3 Tips for Identifying the Right IT Service Desk Improvements
by Stephen Mann, on 10-Jun-2019 08:00:00
Most modern IT service desk and help desk aspire to improve across all three of “better, faster, cheaper.” But what does your service desk need to do to jump from good to great?
There are, of course, many opportunities to improve upon the IT service desk status quo – it’s therefore critical to understand which improvement opportunities will deliver the greatest return on your time and cost investments.
There are also a number of best practices which can be adopted, but unfortunately, there is not a one-size-fits-all approach. It is still essential to prioritize your efforts to make the maximum positive impact as early as possible.
So Many Improvement Opportunities, So Little Time
There’s always going to be a wealth of available opportunities to improve your IT service desk – especially when you consider the number of different perspectives you can take to identify and agree on improvements. For example:
- Focusing on business needs versus employee needs (and appreciating the mutual wins)
- Addressing pain points versus realizing opportunities
- Tackling people, process, or technology issues (or combinations across all three)
- Improving something that’s already in place versus adding something new
- Improving on a weakness or improving on an existing strength
- Working with an existing ITSM best practice versus leveraging a different one
This list is in no way exhaustive, it’s simply intended to convey the variety of perspectives that can be taken when looking at your IT service desk challenges and improvement opportunities.
Tip #1 . Understand the Common IT Service Desk Challenges and Opportunities
There are a variety of commonly felt challenges and available opportunities for service desks to improve. For instance:
- Working with higher IT support volumes and potentially budget cuts – the pressure of more IT services, and perhaps people, to support and the need to “do more with less”
- Keeping up with changing business needs and technology landscapes – the business wants quicker change and innovation, plus there’s more technology to support
- Meeting increasing employee expectations for service and support – because employees are bringing their personal experiences into the workplace
- Getting the key ITSM capabilities right – there are a number of commonly adopted ITSM capabilities that IT service desks continue to struggle with
- Service desk tool issues – the current tool hinders more than it helps, plus it probably never delivered on its promises and the expected return on investment (ROI)
- Staff recruitment and retention issues – whether this is due to budgetary limitations or the availability of suitably skilled staff to fill vacancies
- Finding the time for improvement – staff can often be too busy “fighting fires” to spend time trying to prevent them in the first place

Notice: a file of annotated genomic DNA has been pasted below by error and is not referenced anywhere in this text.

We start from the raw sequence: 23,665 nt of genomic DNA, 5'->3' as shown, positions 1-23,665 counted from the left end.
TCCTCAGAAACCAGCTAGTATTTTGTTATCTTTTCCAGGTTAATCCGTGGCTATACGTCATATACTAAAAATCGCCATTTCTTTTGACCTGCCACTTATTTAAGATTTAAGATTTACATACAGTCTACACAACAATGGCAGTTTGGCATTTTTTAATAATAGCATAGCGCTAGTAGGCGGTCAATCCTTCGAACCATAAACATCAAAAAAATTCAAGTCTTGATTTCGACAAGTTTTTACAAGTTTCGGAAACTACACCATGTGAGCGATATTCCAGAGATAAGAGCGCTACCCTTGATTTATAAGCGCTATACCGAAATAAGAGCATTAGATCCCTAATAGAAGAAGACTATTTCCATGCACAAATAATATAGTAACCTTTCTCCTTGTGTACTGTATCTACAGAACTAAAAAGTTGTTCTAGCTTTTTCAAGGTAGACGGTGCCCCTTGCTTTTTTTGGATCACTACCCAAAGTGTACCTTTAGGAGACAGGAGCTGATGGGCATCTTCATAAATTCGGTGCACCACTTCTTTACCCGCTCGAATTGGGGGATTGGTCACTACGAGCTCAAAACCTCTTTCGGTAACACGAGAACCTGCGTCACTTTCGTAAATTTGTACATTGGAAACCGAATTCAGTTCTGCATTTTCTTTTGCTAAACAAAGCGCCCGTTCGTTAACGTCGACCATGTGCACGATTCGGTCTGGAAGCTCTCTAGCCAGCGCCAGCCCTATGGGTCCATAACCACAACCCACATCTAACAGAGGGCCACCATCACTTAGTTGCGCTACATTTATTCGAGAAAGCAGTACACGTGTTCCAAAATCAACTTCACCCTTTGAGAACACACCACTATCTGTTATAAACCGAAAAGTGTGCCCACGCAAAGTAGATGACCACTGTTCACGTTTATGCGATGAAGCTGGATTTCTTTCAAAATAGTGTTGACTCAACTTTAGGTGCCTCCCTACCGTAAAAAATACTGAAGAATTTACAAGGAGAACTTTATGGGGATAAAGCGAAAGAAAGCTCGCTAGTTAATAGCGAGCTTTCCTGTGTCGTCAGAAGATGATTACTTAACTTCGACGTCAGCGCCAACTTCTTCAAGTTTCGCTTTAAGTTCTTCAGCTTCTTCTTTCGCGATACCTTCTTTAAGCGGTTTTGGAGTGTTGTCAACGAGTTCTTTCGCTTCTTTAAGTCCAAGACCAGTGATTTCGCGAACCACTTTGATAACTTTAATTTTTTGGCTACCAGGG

- Struggling to quantify what “value” is – there’s a need for IT service desks to be more focused on what’s important to the organization and the key stakeholders within it
Of course, there are more. But hopefully, this list is enough to show the wealth of improvement opportunities available to your IT service desk and the difficulty it brings to prioritization.
Tip #2. Address What’s Most Important for Your Organization
In the context of the above-listed points, and others, there are likely to be many improvement opportunities available. Some will be quick wins, while others will take considerable time and effort. Some will be costly, while others will not make a dent in your limited budgets.
Budget, time and resources are key factors in deciding which improvement opportunities to tackle first. But, importantly, it’s the understanding of what’s most important for your organization. There’s a need to ensure that whatever you plan to improve, it is truly aligned with what’s needed at a business level, rather than simply something that will improve IT operations and outcomes.
Tip #3. Avoid Potential Improvement Conflicts
This might be an odd situation to consider because surely every positive change in IT is a positive change for the organization as a whole? Sadly, it’s not. A simple example is the reduction in ticket handling costs by taking measures to shorten the average call handling time. It might save IT a dollar per ticket, but what if the quality of service is impacted negatively? The business-level cost of the affected employees not being able to work could easily be ten times the savings. The improvement might meet the need for faster,” but it doesn’t necessarily meet the need for better.
Some other potential conflicts that you’ll need to be aware of when prioritizing your improvement activity are:
- Only improving what’s already performing well. It might be easier to do, but it’s not likely to deliver as much benefit as tackling a problem boldly with something new. An example of this is continuing to improve mature incident management capabilities while completely ignoring the opportunities to improve problem management.
- Being aware that improving a weakness might also weaken a strength. The above example can also be viewed as this – where reducing what’s seen as an overly-expensive ticket-handling cost potentially reduces customer satisfaction and/or increases the level of employee lost productivity.
- Being mindful that a balance is needed across improvements. Avoid focusing on one area at the expense of others.
Here it’s likely that the Pareto Principle applies and the first 80% of benefits are received from the first 20% of improvement activity.
The most important factor to consider across all of these is whether your improvements will make the greatest difference in terms of being “better, faster, cheaper” from a business perspective.